NEW YORK/SHANGHAI: Car buyers in China are four times more likely than those in the US to be influenced in their purchasing decisions by social media a new study has found.
The Automotive Path to Purchase Study (TAPPS) by global research consultancy TNS was based on interactive and continuous conversations with over 1,000 US consumers intending to purchase a new vehicle within the next four to six months, tracking their activity throughout the pre-purchase period; an earlier study examined the Chinese market.
It found that just 7% of would-be buyers in the US saw consumer-driven content, whether social media, blogs or forums, as a reliable source of information (although it still had a role to play in narrowing down choices). This contrasted with 31% in China, the world's largest car market.
Describing the US as "a nation of social sceptics", TNS said that traditional media, particularly TV and press advertising, were far more influential. Almost six in ten (59%) US car buyers cited these as their most trusted sources, compared to 43% in China.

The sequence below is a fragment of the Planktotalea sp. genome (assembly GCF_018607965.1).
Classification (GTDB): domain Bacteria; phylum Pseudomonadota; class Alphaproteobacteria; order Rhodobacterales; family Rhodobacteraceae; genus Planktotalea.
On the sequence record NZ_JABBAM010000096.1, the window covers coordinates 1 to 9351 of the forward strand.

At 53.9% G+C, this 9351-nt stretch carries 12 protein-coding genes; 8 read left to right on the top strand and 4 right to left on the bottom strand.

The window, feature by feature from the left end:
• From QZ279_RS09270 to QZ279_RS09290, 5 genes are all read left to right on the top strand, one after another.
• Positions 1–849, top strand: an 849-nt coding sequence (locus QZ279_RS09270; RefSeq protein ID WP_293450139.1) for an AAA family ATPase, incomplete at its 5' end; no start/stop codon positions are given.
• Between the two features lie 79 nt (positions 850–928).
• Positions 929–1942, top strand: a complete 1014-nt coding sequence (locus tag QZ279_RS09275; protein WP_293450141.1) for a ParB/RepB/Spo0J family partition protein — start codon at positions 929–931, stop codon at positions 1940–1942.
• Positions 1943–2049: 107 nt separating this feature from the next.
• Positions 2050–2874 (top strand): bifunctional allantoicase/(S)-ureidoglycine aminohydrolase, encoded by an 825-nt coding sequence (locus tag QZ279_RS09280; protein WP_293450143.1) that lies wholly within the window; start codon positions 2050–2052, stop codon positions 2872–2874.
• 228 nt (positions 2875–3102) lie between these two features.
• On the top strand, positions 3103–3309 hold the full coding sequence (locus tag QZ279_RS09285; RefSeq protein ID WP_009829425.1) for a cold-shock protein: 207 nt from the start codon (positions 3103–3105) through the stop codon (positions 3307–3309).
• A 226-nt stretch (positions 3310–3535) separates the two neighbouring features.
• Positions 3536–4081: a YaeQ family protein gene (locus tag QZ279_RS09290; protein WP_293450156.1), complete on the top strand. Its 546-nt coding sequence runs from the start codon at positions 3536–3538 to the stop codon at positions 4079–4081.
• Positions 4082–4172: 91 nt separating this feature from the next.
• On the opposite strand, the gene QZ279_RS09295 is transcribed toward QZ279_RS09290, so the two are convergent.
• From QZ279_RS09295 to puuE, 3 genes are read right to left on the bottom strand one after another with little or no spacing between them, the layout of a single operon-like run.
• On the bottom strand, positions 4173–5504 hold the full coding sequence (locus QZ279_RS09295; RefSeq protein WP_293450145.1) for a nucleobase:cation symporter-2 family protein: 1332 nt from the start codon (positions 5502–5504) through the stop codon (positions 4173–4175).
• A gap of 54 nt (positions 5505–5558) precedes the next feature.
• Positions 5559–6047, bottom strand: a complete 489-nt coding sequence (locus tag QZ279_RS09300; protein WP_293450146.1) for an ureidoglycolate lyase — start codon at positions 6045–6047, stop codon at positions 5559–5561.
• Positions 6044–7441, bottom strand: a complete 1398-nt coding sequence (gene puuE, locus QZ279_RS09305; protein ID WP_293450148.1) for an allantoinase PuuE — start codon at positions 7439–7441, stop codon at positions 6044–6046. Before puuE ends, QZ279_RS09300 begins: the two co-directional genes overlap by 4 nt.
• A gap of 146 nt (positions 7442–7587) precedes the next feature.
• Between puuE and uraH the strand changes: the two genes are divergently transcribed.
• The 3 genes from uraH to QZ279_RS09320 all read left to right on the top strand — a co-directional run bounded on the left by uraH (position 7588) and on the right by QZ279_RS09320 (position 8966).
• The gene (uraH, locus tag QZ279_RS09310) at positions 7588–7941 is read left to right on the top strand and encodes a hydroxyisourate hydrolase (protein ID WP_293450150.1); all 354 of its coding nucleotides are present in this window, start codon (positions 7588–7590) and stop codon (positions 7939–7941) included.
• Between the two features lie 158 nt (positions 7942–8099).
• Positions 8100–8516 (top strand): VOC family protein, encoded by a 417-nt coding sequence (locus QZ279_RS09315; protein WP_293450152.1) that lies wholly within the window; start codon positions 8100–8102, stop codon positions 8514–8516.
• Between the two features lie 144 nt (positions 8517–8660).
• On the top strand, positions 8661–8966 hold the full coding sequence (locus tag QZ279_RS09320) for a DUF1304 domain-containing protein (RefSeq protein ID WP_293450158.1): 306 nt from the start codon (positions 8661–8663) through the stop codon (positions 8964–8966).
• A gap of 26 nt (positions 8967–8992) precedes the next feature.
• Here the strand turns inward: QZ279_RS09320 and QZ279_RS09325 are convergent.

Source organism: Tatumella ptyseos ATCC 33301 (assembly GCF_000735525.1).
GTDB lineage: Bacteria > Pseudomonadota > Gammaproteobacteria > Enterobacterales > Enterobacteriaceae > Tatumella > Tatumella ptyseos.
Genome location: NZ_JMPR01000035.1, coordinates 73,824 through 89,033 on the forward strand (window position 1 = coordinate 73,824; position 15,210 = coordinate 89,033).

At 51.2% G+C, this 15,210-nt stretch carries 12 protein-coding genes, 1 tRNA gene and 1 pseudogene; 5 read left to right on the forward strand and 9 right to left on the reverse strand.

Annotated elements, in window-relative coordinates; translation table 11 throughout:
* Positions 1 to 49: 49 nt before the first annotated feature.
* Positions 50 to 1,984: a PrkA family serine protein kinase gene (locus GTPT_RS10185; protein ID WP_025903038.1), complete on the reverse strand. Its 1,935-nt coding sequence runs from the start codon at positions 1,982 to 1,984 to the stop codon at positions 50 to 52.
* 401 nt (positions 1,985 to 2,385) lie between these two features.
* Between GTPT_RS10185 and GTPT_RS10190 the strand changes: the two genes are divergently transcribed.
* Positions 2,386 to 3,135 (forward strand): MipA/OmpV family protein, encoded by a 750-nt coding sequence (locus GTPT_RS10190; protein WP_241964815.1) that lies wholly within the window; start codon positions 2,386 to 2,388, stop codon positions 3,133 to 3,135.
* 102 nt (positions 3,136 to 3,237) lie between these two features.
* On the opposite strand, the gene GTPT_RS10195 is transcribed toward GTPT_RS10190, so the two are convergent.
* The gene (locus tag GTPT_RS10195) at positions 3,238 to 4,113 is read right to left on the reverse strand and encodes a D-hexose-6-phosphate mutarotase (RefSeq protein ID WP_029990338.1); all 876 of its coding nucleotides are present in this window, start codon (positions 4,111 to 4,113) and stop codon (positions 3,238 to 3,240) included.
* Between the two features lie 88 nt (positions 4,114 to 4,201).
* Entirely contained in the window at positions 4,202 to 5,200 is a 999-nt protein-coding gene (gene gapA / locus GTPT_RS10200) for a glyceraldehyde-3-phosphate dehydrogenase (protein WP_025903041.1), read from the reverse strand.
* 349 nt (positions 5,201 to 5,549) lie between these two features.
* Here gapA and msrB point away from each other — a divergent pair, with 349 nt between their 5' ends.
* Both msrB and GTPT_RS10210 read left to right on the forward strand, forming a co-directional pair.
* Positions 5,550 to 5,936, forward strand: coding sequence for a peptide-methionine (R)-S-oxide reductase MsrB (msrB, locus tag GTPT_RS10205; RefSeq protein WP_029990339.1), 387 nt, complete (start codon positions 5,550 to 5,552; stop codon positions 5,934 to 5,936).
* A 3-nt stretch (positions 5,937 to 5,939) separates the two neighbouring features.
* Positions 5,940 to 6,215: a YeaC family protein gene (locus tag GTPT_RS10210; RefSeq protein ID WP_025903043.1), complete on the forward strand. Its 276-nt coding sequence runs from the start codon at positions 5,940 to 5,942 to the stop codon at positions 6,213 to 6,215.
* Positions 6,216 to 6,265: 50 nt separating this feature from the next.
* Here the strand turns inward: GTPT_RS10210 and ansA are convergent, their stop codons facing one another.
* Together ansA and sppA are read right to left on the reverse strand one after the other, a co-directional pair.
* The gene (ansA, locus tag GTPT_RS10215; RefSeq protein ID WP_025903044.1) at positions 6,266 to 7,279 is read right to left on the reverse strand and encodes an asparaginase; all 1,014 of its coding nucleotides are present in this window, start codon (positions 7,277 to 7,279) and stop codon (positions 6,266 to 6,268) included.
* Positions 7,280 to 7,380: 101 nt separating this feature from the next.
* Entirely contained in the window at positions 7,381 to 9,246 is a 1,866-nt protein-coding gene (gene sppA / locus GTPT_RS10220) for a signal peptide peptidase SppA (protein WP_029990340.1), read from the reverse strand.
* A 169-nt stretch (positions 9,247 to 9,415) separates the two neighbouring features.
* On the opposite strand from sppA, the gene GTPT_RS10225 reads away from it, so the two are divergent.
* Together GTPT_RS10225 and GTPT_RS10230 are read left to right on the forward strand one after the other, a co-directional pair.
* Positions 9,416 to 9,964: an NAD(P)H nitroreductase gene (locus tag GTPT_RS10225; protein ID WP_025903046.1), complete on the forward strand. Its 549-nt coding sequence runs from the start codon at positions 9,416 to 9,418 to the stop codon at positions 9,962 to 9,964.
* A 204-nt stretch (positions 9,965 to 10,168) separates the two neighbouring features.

The study also showed that TV advertising had a major effect in persuading buyers to consult other sources of information, whether that was a brand's website, a car dealership or friends and family.
But Andy Turton, Global Development Director at TNS, said social and digital channels in the US should not be neglected. "The biggest success stories are where auto brands successfully integrate digital engagement with more of the old-style 'Mad Men' advertising strategies," he stated.
The marques that were doing this most successfully were Japanese, with Honda and Toyota proving especially effective at pulling buyers through from initial consideration to final purchase.
In the past Ford has had some success using social media, as evidenced by its Fiesta Movement, which gave 100 cars to well-connected social media users and had them film themselves completing "missions" which they uploaded for friends. The campaign generated 52,000 tests drives and 10,000 online vehicle reservations.
TNS further established that the dealer continued to play a critical role in persuading buyers to part with their cash in both the Chinese and US markets. Almost four in ten (38%) of US buyers and one quarter (26%) of Chinese buyers said dealers were their most reliable information source.
Turton noted that the US auto market was showing signs of recovery and said "It is only brands that can keep customers engaged throughout the whole buying process that will see these rewards".
Data sourced from TNS; additional content by Warc staff